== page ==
Does Temperature Affect Tire Pressure?
Many contractors do routine inspections of their industrial tires and equipment before sending them off to a jobsite. In a recent article, we listed six routine inspections that need to be done when preparing industrial tires for a jobsite and one of the more important inspections was checking the tire pressure.
However, did you know that the temperature can affect the pressure inside the tire?
To explain how this works, we need to refer back to the basic concepts of physics. The following statements show the relationship between gas and temperature:
- The volume of gas will expand as the temperature increases.
- The volume of gas will contract as the temperature decreases.
So how does this relate to the air pressure of your industrial tires?
Since the majority of job sites are outside the outside temperature is going to affect the air pressure that is inside of your tires. In addition to the outside weather temperatures, the tires themselves when in motion generate heat. Tires were created with two main functions in mind, to hold the air and to provide traction.
Two Tire Functions Affected by Air Pressure
#1. Containing the Air
The first function is that the industrial tire (or any tire for that matter) is a container of air which provides the support for the weight distributed on top of the tire. In other words, it’s not so much the strength of the tire material that provides this weight support, but rather the volume of air inside the tire.
Thus, it is very important to consider the temperature outside and the internal heat that is generated when your tires are in motion because for every 10 degrees of increased temperature your tires can be expected to increase 1-2 pounds. The same rule applies to a decrease in temperature but with a decrease of 1-2 pounds.
These changes in air pressure can be bad for your industrial tires because either they are now over-inflated and could blow out or they will become under-inflated causing less support for the weight that is pushing down on the tire.
#2. Traction on the Jobsite
Also, consider a second function and how it relates to air pressure. The tire is designed with tread patterns to offer the proper traction for job site surface conditions.
Proper air pressure provides proper surface area contact when a tread-patch-area of the tire comes in contact with the construction site surface or road at any given moment during tire rotation.
When heat causes the air pressure inside the tire to expand—that tread-patch-contact-area will become smaller—decreases—as the tire becomes over-inflated. This results in reduced traction, and ultimately affecting job performance along with uneven wear on the tires.
Conversely, colder temperatures will cause the tire to contract. With less air pressure to support the weight, the tread-patch-contact-area becomes larger—increases—as the tire becomes under-inflated (from weight pushing down on the tire).
The tread-patch-contact-area spreads out more flatly on the job site surface or road. This spreading increases resistance as the tires rotates across the job site surfaces and ultimately contribute to reduced efficiency, increased fuel consumption, sidewall tire damage, and overall reduced life span of the tires and treads to name a few of the associated problems.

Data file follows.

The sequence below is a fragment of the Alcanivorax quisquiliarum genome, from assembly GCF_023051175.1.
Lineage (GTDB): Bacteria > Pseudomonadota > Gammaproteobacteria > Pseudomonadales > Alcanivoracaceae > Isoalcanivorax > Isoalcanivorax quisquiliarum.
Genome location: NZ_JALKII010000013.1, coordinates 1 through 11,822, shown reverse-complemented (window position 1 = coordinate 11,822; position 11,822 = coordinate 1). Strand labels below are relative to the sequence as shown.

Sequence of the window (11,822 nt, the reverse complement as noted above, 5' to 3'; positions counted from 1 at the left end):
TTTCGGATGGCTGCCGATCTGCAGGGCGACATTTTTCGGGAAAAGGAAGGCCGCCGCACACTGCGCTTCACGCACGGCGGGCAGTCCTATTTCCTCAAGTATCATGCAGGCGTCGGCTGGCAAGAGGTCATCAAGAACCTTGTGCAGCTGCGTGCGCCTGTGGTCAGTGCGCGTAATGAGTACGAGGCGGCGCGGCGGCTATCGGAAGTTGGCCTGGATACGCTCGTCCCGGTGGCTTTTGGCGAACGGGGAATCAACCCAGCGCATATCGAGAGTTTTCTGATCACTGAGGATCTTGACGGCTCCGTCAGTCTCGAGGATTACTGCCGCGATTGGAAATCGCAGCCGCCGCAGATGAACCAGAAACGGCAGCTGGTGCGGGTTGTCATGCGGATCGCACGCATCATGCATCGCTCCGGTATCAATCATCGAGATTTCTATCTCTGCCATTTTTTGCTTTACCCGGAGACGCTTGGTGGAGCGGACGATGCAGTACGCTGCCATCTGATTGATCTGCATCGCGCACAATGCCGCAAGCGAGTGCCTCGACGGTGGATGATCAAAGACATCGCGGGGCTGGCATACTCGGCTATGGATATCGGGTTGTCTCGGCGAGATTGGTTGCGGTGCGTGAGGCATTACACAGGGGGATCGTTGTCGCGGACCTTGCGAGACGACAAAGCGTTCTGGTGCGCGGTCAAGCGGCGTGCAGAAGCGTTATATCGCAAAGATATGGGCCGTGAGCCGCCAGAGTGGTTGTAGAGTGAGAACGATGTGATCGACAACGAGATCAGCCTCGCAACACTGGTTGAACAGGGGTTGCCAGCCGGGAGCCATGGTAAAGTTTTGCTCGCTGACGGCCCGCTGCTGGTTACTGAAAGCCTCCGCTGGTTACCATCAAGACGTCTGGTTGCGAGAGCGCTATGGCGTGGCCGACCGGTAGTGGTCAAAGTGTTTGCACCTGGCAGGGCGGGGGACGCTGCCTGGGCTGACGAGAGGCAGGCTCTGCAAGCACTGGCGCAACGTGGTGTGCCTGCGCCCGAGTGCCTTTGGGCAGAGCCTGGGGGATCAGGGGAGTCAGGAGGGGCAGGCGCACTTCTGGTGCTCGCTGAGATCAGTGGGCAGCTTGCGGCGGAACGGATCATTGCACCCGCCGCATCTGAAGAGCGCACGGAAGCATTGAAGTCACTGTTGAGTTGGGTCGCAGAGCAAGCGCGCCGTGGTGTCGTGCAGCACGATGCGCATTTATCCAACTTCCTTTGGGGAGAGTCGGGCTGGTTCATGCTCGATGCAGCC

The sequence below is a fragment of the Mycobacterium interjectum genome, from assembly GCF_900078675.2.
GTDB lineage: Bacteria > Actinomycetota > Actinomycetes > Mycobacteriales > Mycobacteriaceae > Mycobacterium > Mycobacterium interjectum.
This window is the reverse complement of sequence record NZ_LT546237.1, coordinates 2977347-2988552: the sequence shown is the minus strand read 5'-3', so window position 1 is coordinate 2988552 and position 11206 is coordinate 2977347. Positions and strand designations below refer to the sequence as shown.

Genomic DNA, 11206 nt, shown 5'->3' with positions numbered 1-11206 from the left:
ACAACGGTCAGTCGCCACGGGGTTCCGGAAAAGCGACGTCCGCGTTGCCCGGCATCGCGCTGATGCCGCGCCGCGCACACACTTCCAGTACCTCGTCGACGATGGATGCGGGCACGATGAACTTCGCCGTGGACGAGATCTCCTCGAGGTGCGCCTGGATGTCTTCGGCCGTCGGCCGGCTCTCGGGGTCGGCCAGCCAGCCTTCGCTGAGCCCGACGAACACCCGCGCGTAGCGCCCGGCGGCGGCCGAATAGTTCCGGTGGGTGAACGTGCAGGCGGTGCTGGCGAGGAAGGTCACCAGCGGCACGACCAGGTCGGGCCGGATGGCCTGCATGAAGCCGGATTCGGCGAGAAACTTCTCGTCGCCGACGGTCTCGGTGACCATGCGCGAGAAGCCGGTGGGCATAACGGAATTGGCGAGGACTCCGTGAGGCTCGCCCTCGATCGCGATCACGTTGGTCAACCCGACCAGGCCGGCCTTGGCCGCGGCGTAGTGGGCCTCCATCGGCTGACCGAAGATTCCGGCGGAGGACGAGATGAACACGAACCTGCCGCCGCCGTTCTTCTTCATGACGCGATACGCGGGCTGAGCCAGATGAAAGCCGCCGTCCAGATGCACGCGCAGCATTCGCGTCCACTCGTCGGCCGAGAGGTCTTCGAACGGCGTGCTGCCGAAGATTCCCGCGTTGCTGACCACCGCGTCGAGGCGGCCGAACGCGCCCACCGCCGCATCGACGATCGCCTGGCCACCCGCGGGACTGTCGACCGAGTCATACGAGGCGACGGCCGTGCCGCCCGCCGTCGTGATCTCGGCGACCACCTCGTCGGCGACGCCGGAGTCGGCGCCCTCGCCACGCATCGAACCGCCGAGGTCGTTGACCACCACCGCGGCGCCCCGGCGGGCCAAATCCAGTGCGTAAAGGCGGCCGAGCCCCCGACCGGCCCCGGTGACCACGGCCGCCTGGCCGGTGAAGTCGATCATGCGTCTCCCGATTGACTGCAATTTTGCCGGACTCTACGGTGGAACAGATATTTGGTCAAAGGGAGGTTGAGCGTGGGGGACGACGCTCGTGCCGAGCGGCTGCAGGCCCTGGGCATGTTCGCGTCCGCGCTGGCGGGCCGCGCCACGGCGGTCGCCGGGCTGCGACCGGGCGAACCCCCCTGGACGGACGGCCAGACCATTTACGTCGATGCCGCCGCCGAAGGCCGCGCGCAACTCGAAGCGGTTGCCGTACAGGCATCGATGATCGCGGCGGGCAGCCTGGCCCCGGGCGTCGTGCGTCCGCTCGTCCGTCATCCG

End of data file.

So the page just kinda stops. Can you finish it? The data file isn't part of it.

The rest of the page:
Significant Temperature Fluctuations
When there are significant temperature fluctuations, contractors and machine operators play a significant role in helping to maintain the correct inflation pressure. It's best practices to consistently check your tire pressure and adjust it to the proper manufacturer specifications while keeping the current temperature into consideration.
Storing your heavy equipment outside exposes it to certain temperature fluctuations. For example, the difference between cold nighttime temperatures and daytime temperatures is about 20 degrees Fahrenheit. Assuming you have stored your heavy equipment
This means if you check your air pressure first thing in the morning and you check it again in the afternoon, the tire pressure will be about 2 psi higher.
In addition to this if you parked your equipment in the sun the radiant heat from the sun will temporarily increase the tire pressure.
Keep in mind that the tire’s maximum inflation pressure may be different than the tire pressure used to rate the tire’s maximum load. The tire’s maximum inflation pressure is typically branded near the tire’s bead and is the highest “cold” inflation pressure that the tire is designed to contain.
Since it is normal to have mild fluctuations when the sun heats temperatures in the day as well as extensive driving of the equipment, it is NOT recommended to reduce the tire pressure during mild increases as the pressure will return to normal levels once the industrial tires return to “cold” (or inactive) conditions.
Even though you may do your due diligence on making sure your heavy equipment tires have the correct tire pressure, it can be easy to forget that temperature can fluctuate and cause that air pressure to expand or decrease. It's best practices in environments where the weather fluctuations are more significant to measure the tire pressure a few times throughout the day.
However, it's not necessary to reduce the tire pressure if it increases a little bit during mild increases in temperature as the pressure will resume to normal levels once the tires are cold again.
For more in-depth information, consult a tire specialist at Monster Tires. We are your nationwide leader in industrial tires and industrial tracks. If you have any questions, feel free to give us a call anytime at 530.292.6400